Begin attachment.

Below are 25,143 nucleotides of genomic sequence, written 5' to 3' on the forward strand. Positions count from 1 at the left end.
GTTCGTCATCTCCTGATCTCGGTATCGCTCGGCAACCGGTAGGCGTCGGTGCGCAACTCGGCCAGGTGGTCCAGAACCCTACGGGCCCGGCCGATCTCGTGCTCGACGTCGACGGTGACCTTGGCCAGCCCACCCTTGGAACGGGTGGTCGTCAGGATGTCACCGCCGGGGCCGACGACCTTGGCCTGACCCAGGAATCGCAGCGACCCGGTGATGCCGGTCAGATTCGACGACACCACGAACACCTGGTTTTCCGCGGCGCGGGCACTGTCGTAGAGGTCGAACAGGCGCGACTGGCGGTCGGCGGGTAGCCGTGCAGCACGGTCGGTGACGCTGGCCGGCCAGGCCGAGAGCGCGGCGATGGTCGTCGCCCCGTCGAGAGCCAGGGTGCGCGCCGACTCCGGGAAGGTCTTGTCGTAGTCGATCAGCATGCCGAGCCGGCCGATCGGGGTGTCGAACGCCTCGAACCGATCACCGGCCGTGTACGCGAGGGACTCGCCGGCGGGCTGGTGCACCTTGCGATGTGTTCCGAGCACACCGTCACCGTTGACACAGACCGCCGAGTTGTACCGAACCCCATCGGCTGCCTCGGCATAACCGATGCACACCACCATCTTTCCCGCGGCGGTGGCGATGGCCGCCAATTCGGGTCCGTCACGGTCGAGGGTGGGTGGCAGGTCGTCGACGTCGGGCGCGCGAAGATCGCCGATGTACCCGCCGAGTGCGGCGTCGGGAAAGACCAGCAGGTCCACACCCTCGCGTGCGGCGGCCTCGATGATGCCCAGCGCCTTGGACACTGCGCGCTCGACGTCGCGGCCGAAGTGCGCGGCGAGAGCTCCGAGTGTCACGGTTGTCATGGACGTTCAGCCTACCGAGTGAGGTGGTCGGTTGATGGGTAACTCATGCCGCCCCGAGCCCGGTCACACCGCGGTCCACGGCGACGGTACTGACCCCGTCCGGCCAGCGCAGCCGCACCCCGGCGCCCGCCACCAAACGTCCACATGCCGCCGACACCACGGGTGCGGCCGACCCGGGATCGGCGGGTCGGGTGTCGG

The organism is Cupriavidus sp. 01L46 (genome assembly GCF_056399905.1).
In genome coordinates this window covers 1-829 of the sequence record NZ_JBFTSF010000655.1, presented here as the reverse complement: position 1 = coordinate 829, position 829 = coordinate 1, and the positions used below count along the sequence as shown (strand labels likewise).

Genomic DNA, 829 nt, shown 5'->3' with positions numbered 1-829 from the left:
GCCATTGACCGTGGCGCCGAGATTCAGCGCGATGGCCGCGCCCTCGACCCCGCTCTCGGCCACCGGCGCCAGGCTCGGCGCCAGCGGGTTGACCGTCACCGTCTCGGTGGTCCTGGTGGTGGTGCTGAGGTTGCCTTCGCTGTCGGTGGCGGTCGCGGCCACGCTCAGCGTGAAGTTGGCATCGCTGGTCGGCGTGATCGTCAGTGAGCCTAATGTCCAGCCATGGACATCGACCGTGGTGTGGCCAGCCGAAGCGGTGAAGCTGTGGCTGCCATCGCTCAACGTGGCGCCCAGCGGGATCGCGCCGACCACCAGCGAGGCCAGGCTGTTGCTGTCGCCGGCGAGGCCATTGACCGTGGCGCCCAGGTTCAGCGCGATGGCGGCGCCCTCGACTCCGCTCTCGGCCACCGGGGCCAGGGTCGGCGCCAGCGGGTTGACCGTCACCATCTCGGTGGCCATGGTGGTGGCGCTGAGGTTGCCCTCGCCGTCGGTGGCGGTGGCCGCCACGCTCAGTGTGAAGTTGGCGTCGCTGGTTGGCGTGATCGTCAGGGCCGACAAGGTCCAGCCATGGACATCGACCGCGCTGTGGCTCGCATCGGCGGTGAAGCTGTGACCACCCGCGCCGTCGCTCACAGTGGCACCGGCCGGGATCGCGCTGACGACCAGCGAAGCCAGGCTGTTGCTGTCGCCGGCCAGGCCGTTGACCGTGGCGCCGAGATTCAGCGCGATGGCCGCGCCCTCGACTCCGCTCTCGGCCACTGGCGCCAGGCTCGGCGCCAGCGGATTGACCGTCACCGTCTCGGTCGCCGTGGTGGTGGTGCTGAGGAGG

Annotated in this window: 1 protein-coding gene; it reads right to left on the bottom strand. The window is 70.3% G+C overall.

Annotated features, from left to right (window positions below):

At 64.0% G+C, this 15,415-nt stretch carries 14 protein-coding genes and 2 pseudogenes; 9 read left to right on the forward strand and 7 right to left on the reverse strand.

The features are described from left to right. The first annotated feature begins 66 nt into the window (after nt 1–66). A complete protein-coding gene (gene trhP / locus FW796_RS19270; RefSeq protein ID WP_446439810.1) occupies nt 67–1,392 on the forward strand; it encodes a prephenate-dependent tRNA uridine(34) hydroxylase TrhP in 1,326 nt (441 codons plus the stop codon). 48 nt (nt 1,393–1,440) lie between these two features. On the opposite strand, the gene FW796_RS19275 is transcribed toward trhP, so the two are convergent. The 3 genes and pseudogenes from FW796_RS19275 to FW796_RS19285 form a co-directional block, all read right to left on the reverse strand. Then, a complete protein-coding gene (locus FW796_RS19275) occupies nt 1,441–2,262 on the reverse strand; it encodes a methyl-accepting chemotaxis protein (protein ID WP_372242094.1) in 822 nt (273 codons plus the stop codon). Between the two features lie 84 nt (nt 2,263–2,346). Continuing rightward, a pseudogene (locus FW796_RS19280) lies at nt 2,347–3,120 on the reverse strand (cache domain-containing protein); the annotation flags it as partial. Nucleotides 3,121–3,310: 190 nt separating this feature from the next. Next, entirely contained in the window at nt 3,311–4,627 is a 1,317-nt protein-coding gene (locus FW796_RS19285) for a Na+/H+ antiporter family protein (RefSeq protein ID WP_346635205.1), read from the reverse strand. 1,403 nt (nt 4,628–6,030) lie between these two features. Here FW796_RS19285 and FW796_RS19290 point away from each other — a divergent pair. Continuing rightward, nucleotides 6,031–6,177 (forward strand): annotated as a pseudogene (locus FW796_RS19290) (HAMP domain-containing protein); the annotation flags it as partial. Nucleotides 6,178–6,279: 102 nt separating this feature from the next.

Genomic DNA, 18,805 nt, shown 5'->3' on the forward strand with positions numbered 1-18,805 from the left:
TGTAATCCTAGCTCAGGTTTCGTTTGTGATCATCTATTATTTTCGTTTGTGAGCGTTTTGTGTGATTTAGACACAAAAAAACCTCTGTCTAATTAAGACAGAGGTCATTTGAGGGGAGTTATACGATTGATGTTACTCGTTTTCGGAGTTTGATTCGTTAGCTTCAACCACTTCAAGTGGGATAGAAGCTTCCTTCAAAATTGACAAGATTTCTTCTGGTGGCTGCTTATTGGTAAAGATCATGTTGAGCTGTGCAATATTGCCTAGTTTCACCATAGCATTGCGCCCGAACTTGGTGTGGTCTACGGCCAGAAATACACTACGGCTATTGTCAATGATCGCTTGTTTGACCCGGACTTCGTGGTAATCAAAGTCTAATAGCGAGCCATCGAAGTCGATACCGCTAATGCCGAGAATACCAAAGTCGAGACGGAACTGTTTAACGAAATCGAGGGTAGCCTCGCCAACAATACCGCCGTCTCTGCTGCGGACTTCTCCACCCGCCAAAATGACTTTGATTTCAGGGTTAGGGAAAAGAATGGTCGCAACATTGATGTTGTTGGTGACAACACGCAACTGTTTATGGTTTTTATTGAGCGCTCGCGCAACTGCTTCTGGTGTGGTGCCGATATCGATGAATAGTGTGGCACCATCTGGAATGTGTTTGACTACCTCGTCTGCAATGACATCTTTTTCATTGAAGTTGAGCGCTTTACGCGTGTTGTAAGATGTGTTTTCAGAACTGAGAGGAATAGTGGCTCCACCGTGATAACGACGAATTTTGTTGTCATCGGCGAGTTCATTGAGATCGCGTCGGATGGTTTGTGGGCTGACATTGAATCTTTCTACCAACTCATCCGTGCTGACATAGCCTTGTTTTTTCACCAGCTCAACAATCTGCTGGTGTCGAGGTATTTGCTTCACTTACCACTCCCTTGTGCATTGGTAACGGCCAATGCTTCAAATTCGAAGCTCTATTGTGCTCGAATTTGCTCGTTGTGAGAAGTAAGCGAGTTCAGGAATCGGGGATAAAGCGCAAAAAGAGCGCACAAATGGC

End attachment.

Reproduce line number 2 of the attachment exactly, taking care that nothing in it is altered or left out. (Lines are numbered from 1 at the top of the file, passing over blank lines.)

GTTCGTCATCTCCTGATCTCGGTATCGCTCGGCAACCGGTAGGCGTCGGTGCGCAACTCGGCCAGGTGGTCCAGAACCCTACGGGCCCGGCCGATCTCGTGCTCGACGTCGACGGTGACCTTGGCCAGCCCACCCTTGGAACGGGTGGTCGTCAGGATGTCACCGCCGGGGCCGACGACCTTGGCCTGACCCAGGAATCGCAGCGACCCGGTGATGCCGGTCAGATTCGACGACACCACGAACACCTGGTTTTCCGCGGCGCGGGCACTGTCGTAGAGGTCGAACAGGCGCGACTGGCGGTCGGCGGGTAGCCGTGCAGCACGGTCGGTGACGCTGGCCGGCCAGGCCGAGAGCGCGGCGATGGTCGTCGCCCCGTCGAGAGCCAGGGTGCGCGCCGACTCCGGGAAGGTCTTGTCGTAGTCGATCAGCATGCCGAGCCGGCCGATCGGGGTGTCGAACGCCTCGAACCGATCACCGGCCGTGTACGCGAGGGACTCGCCGGCGGGCTGGTGCACCTTGCGATGTGTTCCGAGCACACCGTCACCGTTGACACAGACCGCCGAGTTGTACCGAACCCCATCGGCTGCCTCGGCATAACCGATGCACACCACCATCTTTCCCGCGGCGGTGGCGATGGCCGCCAATTCGGGTCCGTCACGGTCGAGGGTGGGTGGCAGGTCGTCGACGTCGGGCGCGCGAAGATCGCCGATGTACCCGCCGAGTGCGGCGTCGGGAAAGACCAGCAGGTCCACACCCTCGCGTGCGGCGGCCTCGATGATGCCCAGCGCCTTGGACACTGCGCGCTCGACGTCGCGGCCGAAGTGCGCGGCGAGAGCTCCGAGTGTCACGGTTGTCATGGACGTTCAGCCTACCGAGTGAGGTGGTCGGTTGATGGGTAACTCATGCCGCCCCGAGCCCGGTCACACCGCGGTCCACGGCGACGGTACTGACCCCGTCCGGCCAGCGCAGCCGCACCCCGGCGCCCGCCACCAAACGTCCACATGCCGCCGACACCACGGGTGCGGCCGACCCGGGATCGGCGGGTCGGGTGTCGG